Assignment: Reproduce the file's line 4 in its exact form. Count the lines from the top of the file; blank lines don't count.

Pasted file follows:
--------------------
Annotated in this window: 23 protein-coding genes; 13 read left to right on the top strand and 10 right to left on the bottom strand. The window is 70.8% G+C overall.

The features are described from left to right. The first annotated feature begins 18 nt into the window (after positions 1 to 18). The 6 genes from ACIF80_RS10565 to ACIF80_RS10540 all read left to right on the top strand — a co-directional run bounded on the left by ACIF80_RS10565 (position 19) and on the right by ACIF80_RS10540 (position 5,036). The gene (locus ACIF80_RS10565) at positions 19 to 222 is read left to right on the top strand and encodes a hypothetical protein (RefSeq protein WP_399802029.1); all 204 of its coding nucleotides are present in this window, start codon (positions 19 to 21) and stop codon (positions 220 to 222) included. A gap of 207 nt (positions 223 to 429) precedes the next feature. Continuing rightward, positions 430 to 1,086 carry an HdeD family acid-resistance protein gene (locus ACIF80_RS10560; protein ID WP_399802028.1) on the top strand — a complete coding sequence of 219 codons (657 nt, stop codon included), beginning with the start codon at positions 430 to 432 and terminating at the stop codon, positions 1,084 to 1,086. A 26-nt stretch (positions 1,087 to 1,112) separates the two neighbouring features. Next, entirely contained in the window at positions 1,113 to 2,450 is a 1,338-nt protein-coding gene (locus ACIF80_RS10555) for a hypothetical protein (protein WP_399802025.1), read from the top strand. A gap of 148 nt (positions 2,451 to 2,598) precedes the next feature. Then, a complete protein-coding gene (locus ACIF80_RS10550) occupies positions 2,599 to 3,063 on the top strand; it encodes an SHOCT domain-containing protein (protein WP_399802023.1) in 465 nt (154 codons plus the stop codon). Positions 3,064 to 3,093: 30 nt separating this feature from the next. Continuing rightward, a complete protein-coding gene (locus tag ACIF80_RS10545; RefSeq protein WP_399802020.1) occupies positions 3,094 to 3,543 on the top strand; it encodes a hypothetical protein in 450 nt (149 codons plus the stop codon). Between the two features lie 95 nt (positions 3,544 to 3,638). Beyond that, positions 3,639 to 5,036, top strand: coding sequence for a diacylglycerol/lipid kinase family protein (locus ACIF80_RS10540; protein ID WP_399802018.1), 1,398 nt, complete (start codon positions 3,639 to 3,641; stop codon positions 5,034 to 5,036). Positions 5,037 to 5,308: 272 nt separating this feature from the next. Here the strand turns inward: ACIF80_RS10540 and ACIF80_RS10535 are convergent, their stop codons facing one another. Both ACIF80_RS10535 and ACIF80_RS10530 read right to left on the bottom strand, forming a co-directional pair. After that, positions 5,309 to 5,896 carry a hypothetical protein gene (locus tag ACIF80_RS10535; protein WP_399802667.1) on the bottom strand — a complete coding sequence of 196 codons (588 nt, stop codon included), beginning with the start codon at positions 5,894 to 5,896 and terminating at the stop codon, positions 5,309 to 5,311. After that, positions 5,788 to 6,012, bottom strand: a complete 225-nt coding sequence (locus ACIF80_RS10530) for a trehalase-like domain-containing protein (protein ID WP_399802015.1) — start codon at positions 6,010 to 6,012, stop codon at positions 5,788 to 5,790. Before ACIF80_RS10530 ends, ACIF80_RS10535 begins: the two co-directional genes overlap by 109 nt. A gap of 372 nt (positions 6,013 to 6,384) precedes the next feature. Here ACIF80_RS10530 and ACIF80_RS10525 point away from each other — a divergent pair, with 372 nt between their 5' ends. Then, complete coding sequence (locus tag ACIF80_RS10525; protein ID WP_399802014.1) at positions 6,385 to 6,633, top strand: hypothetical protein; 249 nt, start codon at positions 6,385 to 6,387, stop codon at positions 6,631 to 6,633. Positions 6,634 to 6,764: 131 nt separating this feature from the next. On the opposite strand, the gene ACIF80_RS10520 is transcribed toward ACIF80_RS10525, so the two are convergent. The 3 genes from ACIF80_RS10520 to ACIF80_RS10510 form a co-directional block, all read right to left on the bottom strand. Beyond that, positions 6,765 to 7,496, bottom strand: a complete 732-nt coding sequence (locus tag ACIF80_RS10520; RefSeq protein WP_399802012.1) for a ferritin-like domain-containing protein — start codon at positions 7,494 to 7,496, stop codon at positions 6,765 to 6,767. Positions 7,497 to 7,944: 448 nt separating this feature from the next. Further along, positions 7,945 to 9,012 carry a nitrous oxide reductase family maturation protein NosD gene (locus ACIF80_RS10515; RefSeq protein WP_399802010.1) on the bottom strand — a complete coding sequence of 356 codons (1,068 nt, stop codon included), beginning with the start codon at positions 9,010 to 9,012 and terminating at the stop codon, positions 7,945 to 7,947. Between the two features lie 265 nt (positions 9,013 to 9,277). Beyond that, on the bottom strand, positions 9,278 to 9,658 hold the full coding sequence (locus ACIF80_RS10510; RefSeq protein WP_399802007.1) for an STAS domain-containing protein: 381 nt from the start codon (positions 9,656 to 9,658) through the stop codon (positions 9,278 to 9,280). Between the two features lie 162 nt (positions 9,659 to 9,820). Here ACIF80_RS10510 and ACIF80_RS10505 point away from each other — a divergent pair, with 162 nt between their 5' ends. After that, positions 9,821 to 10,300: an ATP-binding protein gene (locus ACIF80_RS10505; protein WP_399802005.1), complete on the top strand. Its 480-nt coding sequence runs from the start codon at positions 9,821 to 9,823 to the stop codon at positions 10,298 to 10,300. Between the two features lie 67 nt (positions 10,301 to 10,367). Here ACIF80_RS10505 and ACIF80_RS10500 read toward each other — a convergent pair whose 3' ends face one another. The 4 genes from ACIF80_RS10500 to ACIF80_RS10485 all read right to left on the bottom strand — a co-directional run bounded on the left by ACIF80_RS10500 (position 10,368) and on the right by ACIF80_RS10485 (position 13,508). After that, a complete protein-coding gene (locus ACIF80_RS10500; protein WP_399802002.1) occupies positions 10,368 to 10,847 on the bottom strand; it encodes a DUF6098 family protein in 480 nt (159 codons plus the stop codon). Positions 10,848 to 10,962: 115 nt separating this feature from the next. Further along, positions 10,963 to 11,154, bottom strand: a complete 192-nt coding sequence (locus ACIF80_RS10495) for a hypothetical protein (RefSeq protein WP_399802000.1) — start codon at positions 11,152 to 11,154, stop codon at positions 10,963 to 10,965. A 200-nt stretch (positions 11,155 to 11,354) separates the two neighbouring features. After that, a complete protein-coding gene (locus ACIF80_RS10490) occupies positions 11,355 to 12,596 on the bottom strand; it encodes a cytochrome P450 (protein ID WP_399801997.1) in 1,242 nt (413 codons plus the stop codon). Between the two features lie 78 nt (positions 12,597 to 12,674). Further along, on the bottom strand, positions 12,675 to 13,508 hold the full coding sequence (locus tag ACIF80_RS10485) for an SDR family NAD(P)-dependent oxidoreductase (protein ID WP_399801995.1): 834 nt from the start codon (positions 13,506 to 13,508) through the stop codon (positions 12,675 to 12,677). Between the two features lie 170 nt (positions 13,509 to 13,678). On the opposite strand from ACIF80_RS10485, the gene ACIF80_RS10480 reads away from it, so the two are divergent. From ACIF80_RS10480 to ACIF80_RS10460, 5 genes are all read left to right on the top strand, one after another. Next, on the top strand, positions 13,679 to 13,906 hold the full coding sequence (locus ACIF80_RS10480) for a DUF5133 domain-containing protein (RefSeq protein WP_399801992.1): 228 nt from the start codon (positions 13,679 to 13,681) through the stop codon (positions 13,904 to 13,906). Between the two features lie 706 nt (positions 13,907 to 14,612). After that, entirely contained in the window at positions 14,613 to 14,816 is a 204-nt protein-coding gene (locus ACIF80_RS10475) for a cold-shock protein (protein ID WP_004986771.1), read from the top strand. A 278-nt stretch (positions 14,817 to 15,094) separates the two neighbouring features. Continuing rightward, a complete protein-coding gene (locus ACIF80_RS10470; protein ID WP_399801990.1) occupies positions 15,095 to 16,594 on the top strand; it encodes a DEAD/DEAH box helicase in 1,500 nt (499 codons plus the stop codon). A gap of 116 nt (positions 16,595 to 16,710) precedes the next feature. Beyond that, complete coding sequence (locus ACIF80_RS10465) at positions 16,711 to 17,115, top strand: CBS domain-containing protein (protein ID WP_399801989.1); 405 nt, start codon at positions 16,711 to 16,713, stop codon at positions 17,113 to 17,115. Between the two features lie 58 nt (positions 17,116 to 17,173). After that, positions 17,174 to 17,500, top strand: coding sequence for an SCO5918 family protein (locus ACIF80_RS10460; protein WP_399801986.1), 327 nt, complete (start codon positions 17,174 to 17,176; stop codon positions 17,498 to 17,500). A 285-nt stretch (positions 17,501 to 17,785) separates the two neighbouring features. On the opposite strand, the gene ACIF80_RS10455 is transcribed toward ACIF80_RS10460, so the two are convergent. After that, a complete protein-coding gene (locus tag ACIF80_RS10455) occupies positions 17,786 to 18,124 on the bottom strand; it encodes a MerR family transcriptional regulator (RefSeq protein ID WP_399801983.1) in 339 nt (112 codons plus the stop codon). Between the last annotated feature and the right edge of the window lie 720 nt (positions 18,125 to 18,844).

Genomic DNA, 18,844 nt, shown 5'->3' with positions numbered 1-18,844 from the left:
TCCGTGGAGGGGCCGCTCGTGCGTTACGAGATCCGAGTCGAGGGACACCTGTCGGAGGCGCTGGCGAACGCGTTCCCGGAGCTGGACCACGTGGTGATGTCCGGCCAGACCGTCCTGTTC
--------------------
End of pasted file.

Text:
TCCGTGGAGGGGCCGCTCGTGCGTTACGAGATCCGAGTCGAGGGACACCTGTCGGAGGCGCTGGCGAACGCGTTCCCGGAGCTGGACCACGTGGTGATGTCCGGCCAGACCGTCCTGTTC